The relationships between our thoughts, our biology, the world around us, and our health and wellbeing are complex.
Add in the brain (the most complex of living structures, one that enabled humans to walk on the moon, map the human genome, and compose masterpieces of literature, art, and music) and you’re faced with a couple of BIG questions:
How does the brain affect our health?
How does the health of the mind, body, and world around us, affect our brain?
Bottom-Up, Outside-In, Top-Down: a Model of Brain Health.
One useful way I like to think about the many elements that influence the health of the brain is what I call the Bottom-Up, Outside-In, Top-Down Model of Brain Health.
- Bottom-Up elements are the biological or physiological determinants of brain health and include genes, hormones, the immune system, nutrition, exercise, and other lifestyle choices.
- Outside-In elements include social and environmental factors, stress, life events, education, current circumstances, and family background.
- Top-Down elements include thoughts, emotions, mindset, and belief systems.
Not only do these many elements determine the health of the brain, each element can impact others in complex, multi-directional and dynamic ways (often coordinated via the nervous system).
- Our thoughts can influence our physical health (which is why psychological stress can lead to heart disease),
- Our social environment can directly impact our brain health (folk who are socially isolated are at greater risk of dementia),
- Your physical health and mood are intimately entwined (which is why exercise is key for emotional regulation).
The 7 habits to adopt for brain health, wellbeing and a flourishing life.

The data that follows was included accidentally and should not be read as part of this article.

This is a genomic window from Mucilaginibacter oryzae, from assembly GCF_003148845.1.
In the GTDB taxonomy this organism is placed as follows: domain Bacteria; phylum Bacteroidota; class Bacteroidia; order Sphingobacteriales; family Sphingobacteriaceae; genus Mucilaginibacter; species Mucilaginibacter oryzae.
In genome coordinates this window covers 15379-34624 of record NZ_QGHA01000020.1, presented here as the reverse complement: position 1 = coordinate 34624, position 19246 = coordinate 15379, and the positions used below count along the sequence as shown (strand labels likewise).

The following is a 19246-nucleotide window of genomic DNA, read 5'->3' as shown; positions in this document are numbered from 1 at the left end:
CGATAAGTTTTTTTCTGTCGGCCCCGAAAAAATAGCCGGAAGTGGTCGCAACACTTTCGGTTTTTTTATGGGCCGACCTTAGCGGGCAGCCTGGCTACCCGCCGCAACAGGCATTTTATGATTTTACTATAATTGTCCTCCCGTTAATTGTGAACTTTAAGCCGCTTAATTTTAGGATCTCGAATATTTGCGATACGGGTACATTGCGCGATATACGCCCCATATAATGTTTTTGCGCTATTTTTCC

Not all factors are modifiable (you can’t do much about your genes, or the family you were born into). But, based on my Bottom-Up, Outside-In, Top-Down Model here are the 7 key habits I believe you should adopt to promote a highly healthy brain and flourishing life – one free of physical or mental illness, disease, pain, or angst.
I’ve listed these loosely in order of importance, and you’ll see that they build from Bottom-Up (Sleep, Move, Nourish) to Outside-In (Connect, Calm) to Top-Down (Challenge, Believe).
1. SLEEP. A good night sleep every night should be a priority, not a luxury.
Sleep is overlooked, underappreciated, and the number-one, fundamental bedrock of good health. Sleep deprivation (even a few hours a night) impacts cognition (thinking), mood, memory and learning and leads to chronic disease.
Sleep is essential for consolidating memories and for draining waste products from the brain. Not only do we under-sleep, we under-consume natural light during the day and over-consume artificial light at night leaving our natural circadian rhythms, hormones and immune systems dysregulated.
Short afternoon naps consolidate memory, spark creativity and smooth your rough emotional edges (no guru, course or app required!).
2. MOVE. The best exercise for your brain is physical exercise.
Daily exercise increases blood flow to the brain. Exercise triggers the release of brain-derived neurotophic factor (BDNF), which promotes neuronal growth and survival, reduces inflammation, and supports the formation of long-term memories.
Exercise reduces the risk of dementia (and other chronic lifestyle diseases), acts as an anti-depressant, and regulates mood.
Our brains evolved to support bodies that move through, make sense of, and respond to the natural world around us. A simple walk outdoors gets you away from digital devices and into nature. You’ll do your best thinking when walking.